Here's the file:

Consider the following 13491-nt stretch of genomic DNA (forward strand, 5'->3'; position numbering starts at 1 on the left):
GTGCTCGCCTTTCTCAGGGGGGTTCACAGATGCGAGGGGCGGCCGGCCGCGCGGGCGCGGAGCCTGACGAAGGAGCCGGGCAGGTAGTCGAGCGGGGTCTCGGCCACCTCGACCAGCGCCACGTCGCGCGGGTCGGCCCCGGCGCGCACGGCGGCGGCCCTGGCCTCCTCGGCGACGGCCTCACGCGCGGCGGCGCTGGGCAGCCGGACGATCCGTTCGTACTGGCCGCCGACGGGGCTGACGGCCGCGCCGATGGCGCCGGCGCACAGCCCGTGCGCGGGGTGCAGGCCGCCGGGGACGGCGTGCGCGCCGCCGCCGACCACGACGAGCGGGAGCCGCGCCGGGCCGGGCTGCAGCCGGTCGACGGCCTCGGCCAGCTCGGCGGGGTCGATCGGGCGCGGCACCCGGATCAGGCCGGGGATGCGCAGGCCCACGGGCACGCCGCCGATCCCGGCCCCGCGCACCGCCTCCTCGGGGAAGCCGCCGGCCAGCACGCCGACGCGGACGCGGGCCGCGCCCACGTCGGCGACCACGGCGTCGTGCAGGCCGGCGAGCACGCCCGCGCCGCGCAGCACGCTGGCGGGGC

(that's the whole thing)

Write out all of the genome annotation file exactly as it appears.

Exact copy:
Consider the following 13491-nt stretch of genomic DNA (forward strand, 5'->3'; position numbering starts at 1 on the left):
GTGCTCGCCTTTCTCAGGGGGGTTCACAGATGCGAGGGGCGGCCGGCCGCGCGGGCGCGGAGCCTGACGAAGGAGCCGGGCAGGTAGTCGAGCGGGGTCTCGGCCACCTCGACCAGCGCCACGTCGCGCGGGTCGGCCCCGGCGCGCACGGCGGCGGCCCTGGCCTCCTCGGCGACGGCCTCACGCGCGGCGGCGCTGGGCAGCCGGACGATCCGTTCGTACTGGCCGCCGACGGGGCTGACGGCCGCGCCGATGGCGCCGGCGCACAGCCCGTGCGCGGGGTGCAGGCCGCCGGGGACGGCGTGCGCGCCGCCGCCGACCACGACGAGCGGGAGCCGCGCCGGGCCGGGCTGCAGCCGGTCGACGGCCTCGGCCAGCTCGGCGGGGTCGATCGGGCGCGGCACCCGGATCAGGCCGGGGATGCGCAGGCCCACGGGCACGCCGCCGATCCCGGCCCCGCGCACCGCCTCCTCGGGGAAGCCGCCGGCCAGCACGCCGACGCGGACGCGGGCCGCGCCCACGTCGGCGACCACGGCGTCGTGCAGGCCGGCGAGCACGCCCGCGCCGCGCAGCACGCTGGCGGGGC